A South Australian man who ignored a police warning and used Snapchat, WhatsApp and Instagram to sexually abuse young girls around the world has been jailed for at least three years.
WARNING: This story contains graphic content that readers may find distressing.
- Naim Anderson was arrested at an Adelaide railway station in 2020 where he thought he was meeting a 14-year-old girl
- His offending first came to light in a tip-off from the FBI
- He breached his bail by viewing pornography
Naim Anderson, 21, pleaded guilty in the South Australian District Court to 13 child sex offences, including using a carriage service to procure sexual activity with a child under 16, and accessing, transmitting and soliciting child abuse material.
The offending – which involved girls as young as four – occurred over an 18-month period between February 2019 and August 2020.
Anderson used social media platforms to “aggressively” sexually communicate with and film several young girls, including in the United States and Canada.
During sentencing, Judge Julie McIntyre said the majority of the victims had not been identified but would have suffered from Anderson’s offending.
“The recordings demonstrate you encouraged, persuaded and instructed the victims about what you wanted them to do,” she said.
“You used these unfortunate girls for your own sexual gratification with no thought for them.
“Not only do they have to cope with what happened during these communications, but they also have to live with the fear that images and videos of them may exist on the internet to resurface at any time.”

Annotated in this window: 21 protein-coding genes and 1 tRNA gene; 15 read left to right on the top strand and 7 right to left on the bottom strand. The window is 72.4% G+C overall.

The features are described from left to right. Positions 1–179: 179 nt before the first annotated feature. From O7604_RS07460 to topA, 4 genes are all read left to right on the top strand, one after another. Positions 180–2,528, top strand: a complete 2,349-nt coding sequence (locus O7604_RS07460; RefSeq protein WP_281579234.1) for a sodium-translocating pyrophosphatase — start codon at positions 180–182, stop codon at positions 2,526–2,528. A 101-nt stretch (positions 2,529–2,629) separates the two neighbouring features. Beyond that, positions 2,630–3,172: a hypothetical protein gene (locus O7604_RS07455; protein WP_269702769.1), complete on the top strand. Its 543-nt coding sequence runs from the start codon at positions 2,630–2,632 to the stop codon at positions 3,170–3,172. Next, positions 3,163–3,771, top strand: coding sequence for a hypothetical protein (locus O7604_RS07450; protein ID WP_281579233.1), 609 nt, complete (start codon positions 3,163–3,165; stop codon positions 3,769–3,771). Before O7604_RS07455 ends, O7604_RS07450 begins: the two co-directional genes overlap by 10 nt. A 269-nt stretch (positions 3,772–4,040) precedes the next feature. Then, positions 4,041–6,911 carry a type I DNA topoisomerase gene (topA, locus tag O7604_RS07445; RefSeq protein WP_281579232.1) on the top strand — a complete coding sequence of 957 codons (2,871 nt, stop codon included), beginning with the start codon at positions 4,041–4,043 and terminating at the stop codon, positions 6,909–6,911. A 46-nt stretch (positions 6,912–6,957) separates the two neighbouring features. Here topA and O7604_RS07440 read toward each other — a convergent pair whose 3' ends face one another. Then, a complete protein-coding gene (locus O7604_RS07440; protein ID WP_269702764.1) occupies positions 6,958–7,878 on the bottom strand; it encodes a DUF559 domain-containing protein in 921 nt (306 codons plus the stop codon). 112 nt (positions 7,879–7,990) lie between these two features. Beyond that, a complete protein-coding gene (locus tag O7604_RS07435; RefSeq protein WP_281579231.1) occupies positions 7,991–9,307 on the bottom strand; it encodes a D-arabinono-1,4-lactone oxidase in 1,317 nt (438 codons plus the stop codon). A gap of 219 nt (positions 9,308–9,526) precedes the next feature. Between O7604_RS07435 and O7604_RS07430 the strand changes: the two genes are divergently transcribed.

Anderson also “actively” sought out and shared child abuse material.
He had about 150 images and 24 “highly depraved and degrading” videos on his mobile phones.
Anderson caught from FBI lead
Judge McIntyre said there were more uncharged acts.
She said the offending came to light in May 2019, when one of the victim’s parents contacted the FBI in the United States, who referred the information to police in Western Australia, where Anderson was living at the time.
Police spoke with Anderson, who lied about the allegations, saying he was not aware of the girl’s age and that communication between the two had stopped when he realised.
“Regrettably, you did not heed the police warning; you continued to offend until your arrest,” Judge McIntyre said.
Anderson was arrested at the Kilburn railway station in South Australia more than a year later believing he was meeting a 14-year-old girl.
He then went on to breach his bail, including by using his mobile phone to view pornography.
He has been sentenced to six years in prison with a non-parole period of three years, backdated to February when his bail was revoked.
“Your offending was not a one-off or fleeting incursion into criminality, rather it was a deliberate course of offending over a period of 18 months,” Judge McIntyre said.
“You continued with it despite a warning from police.
“Indeed, there was an apparent escalation in your offending in that you increasingly sought material relating to very young children.”
In setting a lower than usual non-parole period, Judge McIntyre said Anderson’s personal circumstances “excited sympathy” and he was unlikely to receive the psychological and psychiatric treatment and rehabilitation he needed while in prison.
Outside court, Anderson’s family laughed when asked about his offences.